A comfort questionnaire was selected and adapted from The Physical Activity Enjoyment Scale (23). The questionnaire was composed of seven questions assessing the subject’s perception of stability, balance, level of frustration, comfort, likeability, and agility when running using each of the two different foot strike patterns (Fig. 1). The questionnaire was based on a seven-point scale with 1 and 7 being opposite extremes and 4 being neutral.

Adapted comfort questionnaire.


Upon the appointment, written informed consent, approved by the affiliated institution (IRB protocol number: 1105–3831), was obtained, and consenting subjects completed a brief questionnaire to provide demographic and anthropometric information and determine eligibility. Eligible participants were then randomly assigned to run RFS or FFS during the data collection. Subjects were asked to warm up on the treadmill with their shoes on using a self-selected speed and their preferred foot strike pattern. The warm-up consisted of a 2-min jog followed by a 1-min run and finished with another 2-min jog, with “run” connoting a faster speed than “jog.” During the 1-min run time, the self-selected foot strike pattern was observed and recorded. Foot strike patterns were classified visually on the basis of foot segment inclination relative to the support surface as one of two possible patterns: FFS or RFS (21). Subjects who used a midfoot pattern with 0° of inclination (21) were classified as FFS runners. At least two raters with previous training in recognition of foot strike pattern observed and agreed on the self-selected foot strike pattern.

Subjects were then instructed on how to run using two different foot strike patterns, FFS and RFS. The FFS pattern was taught with the verbal cueing consisting of 1) “try to run on your toes” and 2) “do not let your heels touch the ground.” The RFS pattern was taught with the verbal cueing consisting of 1) “try to run with your heels hitting the ground” and 2) “try to run with your heel hitting the ground first.” Each subject was allowed to practice the different foot strike patterns on the treadmill until they felt they could use these patterns correctly (38).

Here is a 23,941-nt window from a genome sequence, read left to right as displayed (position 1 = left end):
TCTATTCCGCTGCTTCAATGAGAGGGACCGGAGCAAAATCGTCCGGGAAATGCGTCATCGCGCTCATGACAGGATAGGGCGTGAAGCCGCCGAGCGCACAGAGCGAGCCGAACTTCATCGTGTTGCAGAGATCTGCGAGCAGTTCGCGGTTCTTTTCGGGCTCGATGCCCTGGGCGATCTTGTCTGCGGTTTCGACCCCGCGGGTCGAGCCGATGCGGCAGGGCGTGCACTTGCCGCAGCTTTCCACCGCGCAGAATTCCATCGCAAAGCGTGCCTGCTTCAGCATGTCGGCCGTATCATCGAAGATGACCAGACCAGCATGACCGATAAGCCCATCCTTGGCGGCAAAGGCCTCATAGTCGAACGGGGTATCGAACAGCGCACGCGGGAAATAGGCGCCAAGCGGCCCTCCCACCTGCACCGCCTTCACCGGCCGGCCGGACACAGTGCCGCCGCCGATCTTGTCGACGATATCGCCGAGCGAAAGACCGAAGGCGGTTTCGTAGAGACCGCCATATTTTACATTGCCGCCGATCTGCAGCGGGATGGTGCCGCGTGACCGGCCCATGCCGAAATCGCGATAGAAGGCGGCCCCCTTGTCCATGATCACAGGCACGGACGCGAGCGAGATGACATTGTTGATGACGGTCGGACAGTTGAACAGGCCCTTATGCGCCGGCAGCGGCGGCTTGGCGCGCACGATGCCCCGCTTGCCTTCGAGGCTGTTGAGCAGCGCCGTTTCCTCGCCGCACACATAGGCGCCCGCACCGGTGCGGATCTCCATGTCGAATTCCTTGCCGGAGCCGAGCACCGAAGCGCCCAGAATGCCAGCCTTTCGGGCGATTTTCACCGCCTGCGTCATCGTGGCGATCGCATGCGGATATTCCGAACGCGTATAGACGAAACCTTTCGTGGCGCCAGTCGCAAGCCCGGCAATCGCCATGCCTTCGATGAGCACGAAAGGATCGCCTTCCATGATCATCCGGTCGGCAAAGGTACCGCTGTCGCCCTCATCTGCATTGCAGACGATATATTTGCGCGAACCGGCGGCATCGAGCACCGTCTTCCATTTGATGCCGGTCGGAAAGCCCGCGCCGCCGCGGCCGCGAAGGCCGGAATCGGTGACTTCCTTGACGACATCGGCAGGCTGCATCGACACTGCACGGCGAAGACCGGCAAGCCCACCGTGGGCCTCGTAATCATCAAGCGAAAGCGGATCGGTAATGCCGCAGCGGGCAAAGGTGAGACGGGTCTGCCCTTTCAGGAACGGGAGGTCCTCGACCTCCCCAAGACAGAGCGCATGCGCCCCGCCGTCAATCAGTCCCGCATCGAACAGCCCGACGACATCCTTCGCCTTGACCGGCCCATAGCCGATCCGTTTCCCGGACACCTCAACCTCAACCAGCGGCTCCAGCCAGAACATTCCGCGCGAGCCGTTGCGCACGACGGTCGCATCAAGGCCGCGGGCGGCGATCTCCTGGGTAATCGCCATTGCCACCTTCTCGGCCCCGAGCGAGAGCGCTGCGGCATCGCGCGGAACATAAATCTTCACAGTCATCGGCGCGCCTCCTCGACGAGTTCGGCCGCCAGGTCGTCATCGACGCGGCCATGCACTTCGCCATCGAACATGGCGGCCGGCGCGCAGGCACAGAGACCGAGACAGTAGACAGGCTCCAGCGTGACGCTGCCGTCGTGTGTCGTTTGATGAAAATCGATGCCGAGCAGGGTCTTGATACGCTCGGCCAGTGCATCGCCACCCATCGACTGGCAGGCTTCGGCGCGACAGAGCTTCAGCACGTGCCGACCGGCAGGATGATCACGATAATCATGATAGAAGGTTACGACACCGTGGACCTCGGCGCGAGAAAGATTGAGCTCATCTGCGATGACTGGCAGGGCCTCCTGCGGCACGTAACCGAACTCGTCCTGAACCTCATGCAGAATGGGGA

The accelerometers were then attached to the subject while standing barefoot upright on even ground. One was placed on the anterior medial aspect of the distal 1/3 left tibia (16), taped down with athletic tape, then Leukotape, and reinforced lightly with an elastic strap. An open helmet with a taped accelerometer on the anterior portion was then strapped to the head. The spinous process of the second lumbar vertebrae was identified and marked with a surgical marker. The electrogoniometer was applied to the low back across the L2 segment and reinforced with Leukotape across both sides of the joint line (Fig. 2). Standing barefoot on the treadmill, the subject was asked to relax with arms at the side while natural lumbar lordosis data were recorded.

Placement of an accelerometer on the anterior medial aspect of the distal 1/3 left tibia (top), securing the open helmet housing an accelerometer on the anterior portion of the head (middle), and placement of an electrogoniometer spanning the spinous process of the second lumbar vertebrae (bottom).

Each subject ran barefoot on the treadmill at a self-selected pace and a self-selected pattern of foot strike while the running speed and foot strike pattern were documented. This self-selected speed was used for all subsequent trials. The subject was then told to run with the first randomly assigned foot strike pattern followed by the other until they felt they could reproduce the respective patterns during data collection. At that point, the foot strike patterns were observed again to ensure that the subject was able to demonstrate proper technique. The comfort scale was then explained to the subject. Next, one investigator showed a card to the subject specifying which foot strike pattern to run first with the second investigator (collecting the data) being blinded to the foot strike pattern. The investigator collecting data was unaware of the subject’s random assignment until the end of data collection when data were appropriately coded and saved to the computer. Condition 1 was completed using the first randomized foot strike pattern for 90 s. After completing the comfort questionnaire, condition 2 was completed using the second randomized foot strike pattern (for 90 s) followed by completion of the comfort questionnaire.

Data extraction

BioWare software (version 4.0.x; Kistler Instruments Corp.; Winterthur, Switzerland) was used to capture synchronous electrogoniometer and accelerometer data. The accelerometer data were used as a reference for stride cycles (the time between left foot initial contact to left foot initial contact). Fifteen consecutive stride cycles per condition were selected during the middle of data capture for subsequent analysis. For each stride, the peak left leg and head acceleration values were obtained and used to calculate shock attenuation using the following formula: [1 - (head peak / leg peak)] × 100 (26). Thus, a larger value was indicative of greater impact attenuation (25). For each foot strike pattern, the average shock attenuation of the 15 strides per subject was calculated and evaluated statistically (Fig. 3).

Exemplar acceleration time histories of the leg and head for RFS (top) and FFS (bottom). Circles identify data extracted.